And finally, Ben and I sit down to argue the pros and cons of 13 Days. And you will happy to know that not one of us slips into a bad Bostonian accent in an attempt to beat Kevin Costner at his own game.
The world is a confusing and terrifying place. But have no fear, for your gracious hosts of the Perfect Information podcast are here to take you by the hand and guide you through the maze that is the Spiel des Jahres nominations of 2017.
and for the Kennerspiel
Hear what two of the most us-like podcasters of the world think and say about this year's creme de la creme.
Mortality. It is not - as it turns out - an old-fashioned word for taking far too long to finish a thought or sentence for that matter. It is in fact the realisation that lifetimes are finite. Maybe even those of board games. What does that mean exactly? We probably won't answer it in this podcast.. but we do talk about games and how long they stay with you. Or at least in your collection.
38:01 - The reliable visit to the guild has to be postponed for a quick sojourn at Ben's place. Wherein we list all your replies to our guild question: Can gaming bring us together?. Maybe not all replies, though, because we take a rather sudden and wide-ranging detour towards... eh... just listen.. it's definitely something.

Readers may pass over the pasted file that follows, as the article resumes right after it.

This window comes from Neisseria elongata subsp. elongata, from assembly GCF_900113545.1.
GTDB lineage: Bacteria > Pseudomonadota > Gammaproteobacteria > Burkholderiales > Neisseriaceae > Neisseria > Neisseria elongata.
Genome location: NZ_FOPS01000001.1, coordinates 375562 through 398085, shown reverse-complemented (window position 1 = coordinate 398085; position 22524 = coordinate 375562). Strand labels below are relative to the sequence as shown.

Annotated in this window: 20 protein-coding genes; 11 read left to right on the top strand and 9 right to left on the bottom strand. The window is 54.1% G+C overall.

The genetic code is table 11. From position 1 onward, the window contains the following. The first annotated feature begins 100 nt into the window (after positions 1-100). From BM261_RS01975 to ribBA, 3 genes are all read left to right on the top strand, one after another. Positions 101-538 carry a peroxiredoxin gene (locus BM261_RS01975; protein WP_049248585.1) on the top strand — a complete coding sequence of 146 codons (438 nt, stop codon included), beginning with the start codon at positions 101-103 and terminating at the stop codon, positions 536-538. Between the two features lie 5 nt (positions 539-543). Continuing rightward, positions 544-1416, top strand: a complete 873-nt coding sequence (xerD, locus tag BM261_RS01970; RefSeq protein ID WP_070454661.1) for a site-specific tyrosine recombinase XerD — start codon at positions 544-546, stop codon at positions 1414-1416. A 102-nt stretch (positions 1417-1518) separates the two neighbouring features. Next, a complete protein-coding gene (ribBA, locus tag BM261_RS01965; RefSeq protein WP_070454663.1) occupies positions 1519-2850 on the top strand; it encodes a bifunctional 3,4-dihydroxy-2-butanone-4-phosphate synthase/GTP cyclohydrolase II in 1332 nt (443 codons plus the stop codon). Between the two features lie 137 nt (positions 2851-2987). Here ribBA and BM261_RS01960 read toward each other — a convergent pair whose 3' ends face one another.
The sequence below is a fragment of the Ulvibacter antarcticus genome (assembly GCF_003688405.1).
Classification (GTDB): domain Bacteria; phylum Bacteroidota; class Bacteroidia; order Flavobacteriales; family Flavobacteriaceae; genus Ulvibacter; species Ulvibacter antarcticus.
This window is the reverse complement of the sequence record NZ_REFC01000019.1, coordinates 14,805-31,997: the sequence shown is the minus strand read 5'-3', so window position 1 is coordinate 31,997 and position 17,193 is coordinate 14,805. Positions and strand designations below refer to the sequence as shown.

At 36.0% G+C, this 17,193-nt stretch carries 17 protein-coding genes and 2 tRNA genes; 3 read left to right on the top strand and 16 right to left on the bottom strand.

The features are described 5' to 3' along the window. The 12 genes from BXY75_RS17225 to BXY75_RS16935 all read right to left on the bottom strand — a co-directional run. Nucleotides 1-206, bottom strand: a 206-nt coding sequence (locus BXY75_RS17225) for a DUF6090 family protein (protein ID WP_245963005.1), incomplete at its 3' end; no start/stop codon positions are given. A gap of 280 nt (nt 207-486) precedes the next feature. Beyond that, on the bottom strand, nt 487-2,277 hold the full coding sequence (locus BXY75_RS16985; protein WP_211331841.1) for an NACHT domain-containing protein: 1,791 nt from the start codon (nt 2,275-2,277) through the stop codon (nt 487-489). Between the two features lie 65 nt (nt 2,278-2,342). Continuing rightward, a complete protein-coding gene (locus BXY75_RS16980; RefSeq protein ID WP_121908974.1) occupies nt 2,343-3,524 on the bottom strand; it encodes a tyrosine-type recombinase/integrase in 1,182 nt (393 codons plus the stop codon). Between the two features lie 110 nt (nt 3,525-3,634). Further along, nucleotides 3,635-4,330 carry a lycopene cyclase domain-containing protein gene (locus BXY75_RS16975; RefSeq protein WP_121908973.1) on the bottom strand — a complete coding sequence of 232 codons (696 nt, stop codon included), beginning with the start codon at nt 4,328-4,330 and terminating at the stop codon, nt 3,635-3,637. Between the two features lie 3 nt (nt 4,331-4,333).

1:04:32 - The Boardgame Professor has been let loose once more and delights us all with his invaluable insight into The Manhattan Project. Naturally, he also has a few things to say about what the game says about the things that it inadvertedly says something about: FX.
1:21:02 - We didn't lock ourselves in our studio, you locked yourself in your studio! But while we're here, we review Exit - The Game. (And if you're wondering which game I've so expertly mangled the name of... it was: Escape The Room: Mystery at the Stargazer Manor.)
Math. It's a difficult subject. For most of us. But there is one thing that seems to come naturally to us these days: division.
Ben argues that even among board gamers there are divisive issues, that pitch us against each other. What are they? Do they have us in their thrall? Or can we reach out and overcome them?
TC Petty III (48:01) jumps in to remind us, not only is he still around, but he also has some choice words to say about reaching out to new gamers by being an ambassador for games.